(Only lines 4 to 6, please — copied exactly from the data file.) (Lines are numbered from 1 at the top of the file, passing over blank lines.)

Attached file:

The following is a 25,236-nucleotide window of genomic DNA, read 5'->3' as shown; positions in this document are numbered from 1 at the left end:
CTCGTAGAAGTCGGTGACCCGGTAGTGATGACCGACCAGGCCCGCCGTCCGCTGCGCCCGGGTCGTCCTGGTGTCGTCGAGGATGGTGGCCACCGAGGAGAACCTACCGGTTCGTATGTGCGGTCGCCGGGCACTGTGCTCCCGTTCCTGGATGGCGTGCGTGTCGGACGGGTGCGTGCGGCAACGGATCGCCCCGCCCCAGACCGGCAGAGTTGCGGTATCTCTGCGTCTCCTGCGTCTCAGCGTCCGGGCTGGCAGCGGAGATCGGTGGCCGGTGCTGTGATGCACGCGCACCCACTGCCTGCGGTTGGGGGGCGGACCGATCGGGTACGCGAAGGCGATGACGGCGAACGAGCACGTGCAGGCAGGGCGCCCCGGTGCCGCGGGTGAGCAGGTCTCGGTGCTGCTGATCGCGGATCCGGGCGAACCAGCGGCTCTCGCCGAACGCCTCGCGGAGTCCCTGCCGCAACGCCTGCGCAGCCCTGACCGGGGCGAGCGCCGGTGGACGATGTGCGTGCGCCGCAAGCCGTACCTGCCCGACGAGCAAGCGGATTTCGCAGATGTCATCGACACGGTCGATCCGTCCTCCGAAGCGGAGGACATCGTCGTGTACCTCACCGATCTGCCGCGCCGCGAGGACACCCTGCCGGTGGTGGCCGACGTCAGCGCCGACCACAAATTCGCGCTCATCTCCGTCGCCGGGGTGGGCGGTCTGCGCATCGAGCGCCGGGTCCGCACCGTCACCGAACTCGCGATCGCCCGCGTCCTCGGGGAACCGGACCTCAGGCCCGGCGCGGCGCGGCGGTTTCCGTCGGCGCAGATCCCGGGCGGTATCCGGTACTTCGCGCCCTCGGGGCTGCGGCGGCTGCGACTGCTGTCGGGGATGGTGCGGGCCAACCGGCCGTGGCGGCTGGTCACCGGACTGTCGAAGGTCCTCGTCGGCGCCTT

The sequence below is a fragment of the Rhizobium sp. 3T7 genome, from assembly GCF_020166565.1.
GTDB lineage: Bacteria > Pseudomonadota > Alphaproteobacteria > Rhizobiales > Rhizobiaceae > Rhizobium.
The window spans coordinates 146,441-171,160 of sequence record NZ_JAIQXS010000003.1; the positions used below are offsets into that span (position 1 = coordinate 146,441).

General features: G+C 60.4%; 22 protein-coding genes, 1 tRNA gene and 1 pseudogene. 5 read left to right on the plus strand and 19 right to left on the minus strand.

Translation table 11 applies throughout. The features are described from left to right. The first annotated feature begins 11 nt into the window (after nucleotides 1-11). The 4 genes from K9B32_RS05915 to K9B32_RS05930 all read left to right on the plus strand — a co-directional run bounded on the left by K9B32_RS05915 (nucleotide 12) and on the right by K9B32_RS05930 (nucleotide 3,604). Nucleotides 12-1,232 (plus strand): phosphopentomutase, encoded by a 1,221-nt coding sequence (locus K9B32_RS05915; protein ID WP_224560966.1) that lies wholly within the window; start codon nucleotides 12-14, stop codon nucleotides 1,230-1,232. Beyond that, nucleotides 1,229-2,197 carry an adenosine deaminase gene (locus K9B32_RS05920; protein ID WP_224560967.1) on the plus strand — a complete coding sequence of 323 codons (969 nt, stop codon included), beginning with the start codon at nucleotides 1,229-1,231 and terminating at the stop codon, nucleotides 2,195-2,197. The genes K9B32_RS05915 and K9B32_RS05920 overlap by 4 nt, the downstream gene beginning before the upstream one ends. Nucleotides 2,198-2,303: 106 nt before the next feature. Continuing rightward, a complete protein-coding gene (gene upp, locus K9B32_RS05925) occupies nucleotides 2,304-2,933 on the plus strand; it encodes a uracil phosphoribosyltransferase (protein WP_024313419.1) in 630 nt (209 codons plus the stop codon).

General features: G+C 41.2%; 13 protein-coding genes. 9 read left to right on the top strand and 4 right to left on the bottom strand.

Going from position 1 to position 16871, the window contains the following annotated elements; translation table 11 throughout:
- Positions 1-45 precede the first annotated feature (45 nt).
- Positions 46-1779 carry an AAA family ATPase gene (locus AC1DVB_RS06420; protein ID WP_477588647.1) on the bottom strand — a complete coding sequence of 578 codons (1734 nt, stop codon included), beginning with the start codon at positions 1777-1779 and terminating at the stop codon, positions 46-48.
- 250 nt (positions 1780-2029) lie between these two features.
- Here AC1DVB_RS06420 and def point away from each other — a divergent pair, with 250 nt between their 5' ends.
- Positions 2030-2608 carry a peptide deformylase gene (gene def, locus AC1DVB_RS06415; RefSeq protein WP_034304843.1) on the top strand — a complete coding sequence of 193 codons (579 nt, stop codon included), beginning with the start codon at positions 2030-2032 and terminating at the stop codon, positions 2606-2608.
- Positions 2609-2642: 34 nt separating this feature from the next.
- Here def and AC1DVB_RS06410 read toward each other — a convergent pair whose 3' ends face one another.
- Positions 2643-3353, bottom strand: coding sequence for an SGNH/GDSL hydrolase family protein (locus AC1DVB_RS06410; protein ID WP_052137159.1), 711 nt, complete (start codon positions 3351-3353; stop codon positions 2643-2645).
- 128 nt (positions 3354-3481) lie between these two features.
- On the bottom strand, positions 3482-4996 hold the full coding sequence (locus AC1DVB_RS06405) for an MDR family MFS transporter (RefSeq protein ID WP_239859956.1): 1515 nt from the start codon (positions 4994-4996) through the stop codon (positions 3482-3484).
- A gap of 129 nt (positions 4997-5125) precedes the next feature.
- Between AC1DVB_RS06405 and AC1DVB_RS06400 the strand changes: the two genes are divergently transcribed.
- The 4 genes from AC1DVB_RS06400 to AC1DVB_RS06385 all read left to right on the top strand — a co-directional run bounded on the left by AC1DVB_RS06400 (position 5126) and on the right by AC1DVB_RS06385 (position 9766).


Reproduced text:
GTDB lineage: Bacteria > Pseudomonadota > Alphaproteobacteria > Rhizobiales > Rhizobiaceae > Rhizobium.
The window spans coordinates 146,441-171,160 of sequence record NZ_JAIQXS010000003.1; the positions used below are offsets into that span (position 1 = coordinate 146,441).

General features: G+C 60.4%; 22 protein-coding genes, 1 tRNA gene and 1 pseudogene. 5 read left to right on the plus strand and 19 right to left on the minus strand.